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survival mode

Posted by beigestonehill z 6 /7VA (My Page) on
Wed, Jul 7, 10 at 20:44

The drought here in the mid atlantic states has gotten fairly severe. I am looking at my wilting ( dying) shrubs that I can no longer water and wondering what to do. I was wondering if it makes sense to start cutting them back hard so there is a lot less plant for the roots to support. I do not care what they look like this year I just want them to have a fighting chance of survival. I have vitexes, ninebarks, all types of hydrangeas, detzias, spireas, callicarpias, roses, several species of viburnums, iteas, cletheras, azaleas, and lots more, all look awful and are starting to drop their inner leaves. I cannot water them so I welcome any suggestions. Thanks


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RE: survival mode

  • Posted by hortster 6A, southcentral KS (My Page) on
    Wed, Jul 7, 10 at 21:16

The best answer is to let what happens, happen. Do not try to remedy that which is not known before it happens. What will be left will be left. The damage probably will be less than you expect. Plants will self-prune in this situation. Let them decide what has died back and what hasn't. Sit tight and wait, prune later.
hortster


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RE: survival mode

Beigestonehill,
Why can't you water them?


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RE: survival mode

you are trying to love them to death ...

i agree with leaving them alone ... what will be.. will be ....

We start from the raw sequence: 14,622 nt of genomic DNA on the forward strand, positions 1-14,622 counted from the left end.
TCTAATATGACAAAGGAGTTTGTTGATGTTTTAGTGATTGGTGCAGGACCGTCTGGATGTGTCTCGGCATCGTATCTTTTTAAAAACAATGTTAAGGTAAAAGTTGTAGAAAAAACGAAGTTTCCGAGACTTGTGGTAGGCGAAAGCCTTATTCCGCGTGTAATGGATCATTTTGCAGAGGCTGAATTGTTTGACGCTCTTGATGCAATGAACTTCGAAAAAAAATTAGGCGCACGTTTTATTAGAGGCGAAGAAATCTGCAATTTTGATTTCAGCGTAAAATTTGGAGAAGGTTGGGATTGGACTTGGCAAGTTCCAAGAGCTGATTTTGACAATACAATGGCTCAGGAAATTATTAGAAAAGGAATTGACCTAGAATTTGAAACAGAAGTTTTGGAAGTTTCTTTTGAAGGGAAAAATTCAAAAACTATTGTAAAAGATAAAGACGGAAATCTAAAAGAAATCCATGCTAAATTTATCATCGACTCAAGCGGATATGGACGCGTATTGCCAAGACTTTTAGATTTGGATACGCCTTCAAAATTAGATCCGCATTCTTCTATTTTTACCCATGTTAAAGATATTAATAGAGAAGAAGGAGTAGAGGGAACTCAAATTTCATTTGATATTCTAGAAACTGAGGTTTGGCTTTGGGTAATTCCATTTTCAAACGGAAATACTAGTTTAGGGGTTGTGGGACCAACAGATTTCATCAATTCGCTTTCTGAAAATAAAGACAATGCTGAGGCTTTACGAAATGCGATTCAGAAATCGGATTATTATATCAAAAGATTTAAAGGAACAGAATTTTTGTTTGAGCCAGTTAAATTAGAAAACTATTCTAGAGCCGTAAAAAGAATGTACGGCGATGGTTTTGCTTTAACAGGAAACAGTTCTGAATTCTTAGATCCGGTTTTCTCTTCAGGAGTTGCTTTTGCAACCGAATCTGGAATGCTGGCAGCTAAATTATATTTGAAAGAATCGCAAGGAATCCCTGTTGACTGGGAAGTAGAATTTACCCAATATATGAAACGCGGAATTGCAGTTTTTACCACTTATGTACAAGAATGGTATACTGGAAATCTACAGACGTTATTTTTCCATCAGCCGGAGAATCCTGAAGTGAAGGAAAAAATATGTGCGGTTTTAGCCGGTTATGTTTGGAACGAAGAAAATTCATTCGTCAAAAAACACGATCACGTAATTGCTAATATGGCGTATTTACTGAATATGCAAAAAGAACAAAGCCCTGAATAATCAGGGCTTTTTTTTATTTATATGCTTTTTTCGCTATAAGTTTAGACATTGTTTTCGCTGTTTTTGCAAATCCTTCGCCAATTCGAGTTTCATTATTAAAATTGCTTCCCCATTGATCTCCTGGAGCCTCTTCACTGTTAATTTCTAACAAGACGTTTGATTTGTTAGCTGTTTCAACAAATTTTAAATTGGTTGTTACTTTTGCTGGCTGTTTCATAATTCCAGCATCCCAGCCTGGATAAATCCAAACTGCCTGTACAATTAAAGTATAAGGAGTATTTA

ken


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RE: survival mode

Why can't you water them?

A friend in Maryland (a state that abuts VA on the map) reports there's been no meaningful rain. I'm sure there are water restrictions, either mandatory or strongly recommended, until the situation eases.


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RE: survival mode

You're sure there are water restrictions, did you check?
Surface drought is different than groundwater levels, which are fine from previous years' rainfall amounts. Most of Virginia is normal to above normal.* If you have a well you can help your plants in order of value to you, by drip irrigation, without taxing your well. Put your hose on a slow leak, like a leaky faucet - for a day or so, under your plant, until it's well soaked. Make sure you don't forget about it. Watering is an art, to be learned through trial and error. If plants are on a slope, hose leak dripping distance, from the plant, must be appropriate so that the downward flow doesn't runoff past the plant.

Here is a link that might be useful: * link


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In addition

Also, I would not prune anything during dryness, as that will stimulate the plant to put out new growth. Without ample water to sustain this, the new growth will further stress the plant.


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